Health Care Reform is Good For Schools

Over the past two months, we have heard passionate and sometimes pointless debates about proposed health care reform in this country. Although many people are touting the pros and cons of health care reform, we have not heard how health care reform can be an important and beneficial part of educational change. A quick lesson on education reform in this country is nothing more than history repeating itself. When the United States Department of Education published the book Nation at Risk, this landmark 1983 report on education reform brought many changes. Strong learning standards, efficient use of school time, enhanced teacher training programs, early intervention programs, and accountability of principals are among the many recommendations that have been introduced to schools. ‘Today.

Nearly 20 years after the nation was at risk, President George W. Bush signed into law the No Child Left Behind Act of 2001. One of the requirements of the law is that states develop eligibility assessments. Schools must be accountable for the academic progress of all children, regardless of race, ethnicity or financial status. Greater accountability will include closing the gap between white and minority students. Today, closing the achievement gap is a national priority.

While all of these are important in bringing about endless changes in the education system, their impact on improving learning outcomes for all students is disappointing. This is especially true for minority students and those living in poverty. The educational gap between minority students and their white peers continues to be unacceptable. An analysis of national high school graduation rates in 2006, conducted by Editorial Projects in Education Research, shows that graduation rates vary among different groups of students. While 75% of white and Asian students graduate from high school, the graduation rate for other groups is shockingly low and worrying. Latinos, African Americans, and Native Americans graduate at over 50%. Although the gap has narrowed recently, it still leaves many poor students and minority students behind. This is where the iterative learning curve begins and ends. Most of the groups do not address important social problems that can affect school learning. The problems in schools today cannot be solved by working only within the four walls of the school community. Education reforms will also be supported by community reforms. Bringing health care to the currently uninsured will also be the first step in bringing meaningful change to the education system.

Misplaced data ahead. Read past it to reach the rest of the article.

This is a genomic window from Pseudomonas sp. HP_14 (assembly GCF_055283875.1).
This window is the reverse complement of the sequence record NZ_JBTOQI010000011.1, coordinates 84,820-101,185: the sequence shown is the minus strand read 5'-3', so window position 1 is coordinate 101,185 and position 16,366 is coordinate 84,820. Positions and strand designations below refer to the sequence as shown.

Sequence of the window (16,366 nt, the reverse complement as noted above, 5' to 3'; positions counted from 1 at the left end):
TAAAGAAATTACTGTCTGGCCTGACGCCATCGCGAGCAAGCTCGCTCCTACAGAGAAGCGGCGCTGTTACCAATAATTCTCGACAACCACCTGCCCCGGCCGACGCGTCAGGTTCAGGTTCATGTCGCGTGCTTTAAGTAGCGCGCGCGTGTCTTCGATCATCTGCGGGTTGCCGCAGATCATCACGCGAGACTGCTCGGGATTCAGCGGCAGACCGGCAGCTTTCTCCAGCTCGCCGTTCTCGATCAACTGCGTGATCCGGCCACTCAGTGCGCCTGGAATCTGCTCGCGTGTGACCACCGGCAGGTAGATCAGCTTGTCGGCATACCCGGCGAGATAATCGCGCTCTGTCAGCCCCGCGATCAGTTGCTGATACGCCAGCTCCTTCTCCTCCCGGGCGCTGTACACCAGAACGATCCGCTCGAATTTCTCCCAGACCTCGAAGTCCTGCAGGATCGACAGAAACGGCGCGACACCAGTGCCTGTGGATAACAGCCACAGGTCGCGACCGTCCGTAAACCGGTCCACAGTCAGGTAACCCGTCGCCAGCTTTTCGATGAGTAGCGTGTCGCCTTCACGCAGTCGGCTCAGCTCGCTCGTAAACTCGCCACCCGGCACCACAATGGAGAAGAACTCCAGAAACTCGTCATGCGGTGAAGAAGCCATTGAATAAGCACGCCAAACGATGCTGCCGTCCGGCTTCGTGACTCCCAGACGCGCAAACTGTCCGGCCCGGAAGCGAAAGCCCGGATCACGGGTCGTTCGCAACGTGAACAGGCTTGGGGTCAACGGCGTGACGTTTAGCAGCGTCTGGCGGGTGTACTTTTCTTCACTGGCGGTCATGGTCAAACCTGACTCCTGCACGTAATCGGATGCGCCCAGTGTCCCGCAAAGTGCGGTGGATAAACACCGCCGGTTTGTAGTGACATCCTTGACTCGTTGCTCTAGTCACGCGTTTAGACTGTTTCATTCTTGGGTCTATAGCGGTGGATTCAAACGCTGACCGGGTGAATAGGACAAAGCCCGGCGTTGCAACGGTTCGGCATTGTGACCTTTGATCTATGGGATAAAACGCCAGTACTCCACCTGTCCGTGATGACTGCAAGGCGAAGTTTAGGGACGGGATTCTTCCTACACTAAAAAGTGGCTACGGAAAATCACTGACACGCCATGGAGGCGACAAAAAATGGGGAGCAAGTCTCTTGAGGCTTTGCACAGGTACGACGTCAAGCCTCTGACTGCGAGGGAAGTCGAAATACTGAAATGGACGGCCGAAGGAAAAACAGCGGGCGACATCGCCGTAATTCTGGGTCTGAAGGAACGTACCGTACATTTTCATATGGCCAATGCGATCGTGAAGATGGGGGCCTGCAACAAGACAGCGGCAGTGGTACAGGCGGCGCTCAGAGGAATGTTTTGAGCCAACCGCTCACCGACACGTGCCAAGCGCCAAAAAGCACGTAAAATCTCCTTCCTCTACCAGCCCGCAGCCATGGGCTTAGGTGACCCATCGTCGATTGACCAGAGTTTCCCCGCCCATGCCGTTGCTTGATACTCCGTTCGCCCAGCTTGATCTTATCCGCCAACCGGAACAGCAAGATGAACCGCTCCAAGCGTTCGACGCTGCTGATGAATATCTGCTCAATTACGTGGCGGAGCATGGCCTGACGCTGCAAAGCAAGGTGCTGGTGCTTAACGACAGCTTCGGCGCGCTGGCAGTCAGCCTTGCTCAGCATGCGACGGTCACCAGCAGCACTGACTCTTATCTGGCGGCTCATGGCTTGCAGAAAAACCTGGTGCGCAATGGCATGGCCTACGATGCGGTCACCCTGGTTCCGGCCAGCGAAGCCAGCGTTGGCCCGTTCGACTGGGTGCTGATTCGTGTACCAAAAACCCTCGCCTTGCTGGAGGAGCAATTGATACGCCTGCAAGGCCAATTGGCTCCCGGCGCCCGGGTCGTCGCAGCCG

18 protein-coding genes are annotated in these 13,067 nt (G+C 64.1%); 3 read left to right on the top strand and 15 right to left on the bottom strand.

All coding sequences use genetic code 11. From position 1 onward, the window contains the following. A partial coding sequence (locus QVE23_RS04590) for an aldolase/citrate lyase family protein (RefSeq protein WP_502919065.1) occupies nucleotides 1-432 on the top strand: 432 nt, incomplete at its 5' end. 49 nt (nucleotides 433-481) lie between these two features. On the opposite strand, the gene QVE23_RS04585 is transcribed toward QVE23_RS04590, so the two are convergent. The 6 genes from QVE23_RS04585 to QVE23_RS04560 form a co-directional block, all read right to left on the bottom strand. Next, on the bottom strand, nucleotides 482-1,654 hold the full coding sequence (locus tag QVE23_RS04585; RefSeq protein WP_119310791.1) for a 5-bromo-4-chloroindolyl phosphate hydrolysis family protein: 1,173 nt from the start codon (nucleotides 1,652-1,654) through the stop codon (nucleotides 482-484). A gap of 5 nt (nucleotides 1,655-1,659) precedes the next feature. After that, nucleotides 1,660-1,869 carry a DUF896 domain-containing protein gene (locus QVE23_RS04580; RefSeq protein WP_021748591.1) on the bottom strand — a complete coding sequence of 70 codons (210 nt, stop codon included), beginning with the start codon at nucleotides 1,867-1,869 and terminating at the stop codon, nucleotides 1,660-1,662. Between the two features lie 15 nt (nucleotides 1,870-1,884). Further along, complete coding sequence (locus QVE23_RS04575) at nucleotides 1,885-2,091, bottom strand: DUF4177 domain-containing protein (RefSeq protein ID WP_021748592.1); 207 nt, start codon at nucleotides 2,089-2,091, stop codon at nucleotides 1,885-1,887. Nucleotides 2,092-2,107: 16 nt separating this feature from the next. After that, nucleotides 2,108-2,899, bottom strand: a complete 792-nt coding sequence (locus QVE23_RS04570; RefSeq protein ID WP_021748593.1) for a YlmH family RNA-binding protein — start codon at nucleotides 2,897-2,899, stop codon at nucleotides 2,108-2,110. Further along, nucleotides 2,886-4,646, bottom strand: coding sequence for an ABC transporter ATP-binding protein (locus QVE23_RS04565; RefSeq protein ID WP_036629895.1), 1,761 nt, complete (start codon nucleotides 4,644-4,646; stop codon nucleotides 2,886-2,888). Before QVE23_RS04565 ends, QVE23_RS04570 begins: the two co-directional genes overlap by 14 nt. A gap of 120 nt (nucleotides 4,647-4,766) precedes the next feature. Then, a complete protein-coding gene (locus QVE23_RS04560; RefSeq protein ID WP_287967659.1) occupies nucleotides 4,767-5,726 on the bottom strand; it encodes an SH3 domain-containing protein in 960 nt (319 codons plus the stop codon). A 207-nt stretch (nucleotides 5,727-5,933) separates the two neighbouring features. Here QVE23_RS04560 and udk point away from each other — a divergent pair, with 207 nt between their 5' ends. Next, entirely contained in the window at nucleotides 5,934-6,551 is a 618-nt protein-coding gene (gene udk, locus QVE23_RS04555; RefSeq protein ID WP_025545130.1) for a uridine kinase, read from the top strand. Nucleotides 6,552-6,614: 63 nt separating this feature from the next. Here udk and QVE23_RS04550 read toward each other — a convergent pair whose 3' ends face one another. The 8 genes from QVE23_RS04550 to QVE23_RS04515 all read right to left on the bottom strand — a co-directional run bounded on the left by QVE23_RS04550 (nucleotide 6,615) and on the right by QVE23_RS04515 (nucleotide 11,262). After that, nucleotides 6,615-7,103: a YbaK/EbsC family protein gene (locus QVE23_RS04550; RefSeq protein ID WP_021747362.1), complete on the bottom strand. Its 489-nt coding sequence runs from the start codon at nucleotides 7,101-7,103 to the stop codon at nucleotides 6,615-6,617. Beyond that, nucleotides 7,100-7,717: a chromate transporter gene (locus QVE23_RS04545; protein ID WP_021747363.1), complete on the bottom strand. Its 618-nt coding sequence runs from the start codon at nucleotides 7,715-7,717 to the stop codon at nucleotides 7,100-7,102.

Students whose families lack health care and related medical assistance are at a significant disadvantage in school. Often, students from these families come to school sick, without the focus and attention needed to learn. When they are home sick, they may be home and out of school longer than their peers who have health insurance and access to essential health care. In order for students to benefit from the approved educational transition system, they must be in school. Providing health insurance to currently uninsured families will give their children more opportunities to learn by attending school full time. Students with health insurance often have more benefits than their uninsured peers. Annual physical exams, recommended meal plans, and other prophylactic measures send these students to school ready to learn. Students who continue to receive health care are more likely to get sick, while it is possible that chronic diseases in children, such as asthma, diabetes, and even obesity, may go undiagnosed, making their learning abilities worse.

Poverty has been shown to be higher among people of color than among mainstream cultures. Pregnant women living in poverty often lack the health insurance needed to get the care they need for childbirth during their pregnancy. This puts their unborn child at risk for developmental delays and other learning disabilities. The 24th Annual Report to Congress on the Implementation of the Individuals with Disabilities Act (IDEA) reported in 2002 that while African American students make up almost 15 percent of the student body, they make up 19.8% of all students is incorrect. such as students with disabilities. Disability care NDIS

Finally, it is understood that parents, in collaboration with school staff, play an important role in contributing to the academic success of their children. Communicating regularly with teachers, keeping track of homework, and attending parent-teacher conferences are just a few of the many activities that caring parents do. For some parents, this may not be possible.